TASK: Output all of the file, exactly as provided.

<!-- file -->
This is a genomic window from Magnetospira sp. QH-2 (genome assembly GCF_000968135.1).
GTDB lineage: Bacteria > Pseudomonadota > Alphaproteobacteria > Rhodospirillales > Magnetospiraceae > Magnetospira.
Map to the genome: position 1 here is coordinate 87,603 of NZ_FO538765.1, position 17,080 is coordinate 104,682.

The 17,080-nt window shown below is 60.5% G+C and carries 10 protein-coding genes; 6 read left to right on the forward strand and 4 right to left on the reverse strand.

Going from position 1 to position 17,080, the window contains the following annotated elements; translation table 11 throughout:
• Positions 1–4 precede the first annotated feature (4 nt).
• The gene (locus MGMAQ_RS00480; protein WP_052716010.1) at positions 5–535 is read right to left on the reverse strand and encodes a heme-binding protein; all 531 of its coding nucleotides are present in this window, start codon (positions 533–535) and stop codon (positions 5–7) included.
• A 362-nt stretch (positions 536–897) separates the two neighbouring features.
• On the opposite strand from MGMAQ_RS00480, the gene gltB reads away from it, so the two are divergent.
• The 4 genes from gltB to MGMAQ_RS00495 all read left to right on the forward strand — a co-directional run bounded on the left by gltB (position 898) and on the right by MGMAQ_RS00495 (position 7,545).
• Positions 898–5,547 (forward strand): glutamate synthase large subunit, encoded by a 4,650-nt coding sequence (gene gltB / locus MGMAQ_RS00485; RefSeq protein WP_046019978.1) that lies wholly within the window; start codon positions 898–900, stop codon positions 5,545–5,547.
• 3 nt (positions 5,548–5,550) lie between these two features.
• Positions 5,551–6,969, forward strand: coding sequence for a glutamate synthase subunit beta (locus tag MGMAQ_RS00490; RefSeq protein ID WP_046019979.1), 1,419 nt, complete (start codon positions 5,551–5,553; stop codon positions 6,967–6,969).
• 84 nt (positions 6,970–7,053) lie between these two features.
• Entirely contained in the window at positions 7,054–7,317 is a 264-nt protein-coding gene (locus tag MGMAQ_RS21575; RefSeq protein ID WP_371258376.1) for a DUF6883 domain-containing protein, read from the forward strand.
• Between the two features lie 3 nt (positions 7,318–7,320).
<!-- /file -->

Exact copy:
This is a genomic window from Magnetospira sp. QH-2 (genome assembly GCF_000968135.1).
GTDB lineage: Bacteria > Pseudomonadota > Alphaproteobacteria > Rhodospirillales > Magnetospiraceae > Magnetospira.
Map to the genome: position 1 here is coordinate 87,603 of NZ_FO538765.1, position 17,080 is coordinate 104,682.

The 17,080-nt window shown below is 60.5% G+C and carries 10 protein-coding genes; 6 read left to right on the forward strand and 4 right to left on the reverse strand.

Going from position 1 to position 17,080, the window contains the following annotated elements; translation table 11 throughout:
• Positions 1–4 precede the first annotated feature (4 nt).
• The gene (locus MGMAQ_RS00480; protein WP_052716010.1) at positions 5–535 is read right to left on the reverse strand and encodes a heme-binding protein; all 531 of its coding nucleotides are present in this window, start codon (positions 533–535) and stop codon (positions 5–7) included.
• A 362-nt stretch (positions 536–897) separates the two neighbouring features.
• On the opposite strand from MGMAQ_RS00480, the gene gltB reads away from it, so the two are divergent.
• The 4 genes from gltB to MGMAQ_RS00495 all read left to right on the forward strand — a co-directional run bounded on the left by gltB (position 898) and on the right by MGMAQ_RS00495 (position 7,545).
• Positions 898–5,547 (forward strand): glutamate synthase large subunit, encoded by a 4,650-nt coding sequence (gene gltB / locus MGMAQ_RS00485; RefSeq protein WP_046019978.1) that lies wholly within the window; start codon positions 898–900, stop codon positions 5,545–5,547.
• 3 nt (positions 5,548–5,550) lie between these two features.
• Positions 5,551–6,969, forward strand: coding sequence for a glutamate synthase subunit beta (locus tag MGMAQ_RS00490; RefSeq protein ID WP_046019979.1), 1,419 nt, complete (start codon positions 5,551–5,553; stop codon positions 6,967–6,969).
• 84 nt (positions 6,970–7,053) lie between these two features.
• Entirely contained in the window at positions 7,054–7,317 is a 264-nt protein-coding gene (locus tag MGMAQ_RS21575; RefSeq protein ID WP_371258376.1) for a DUF6883 domain-containing protein, read from the forward strand.
• Between the two features lie 3 nt (positions 7,318–7,320).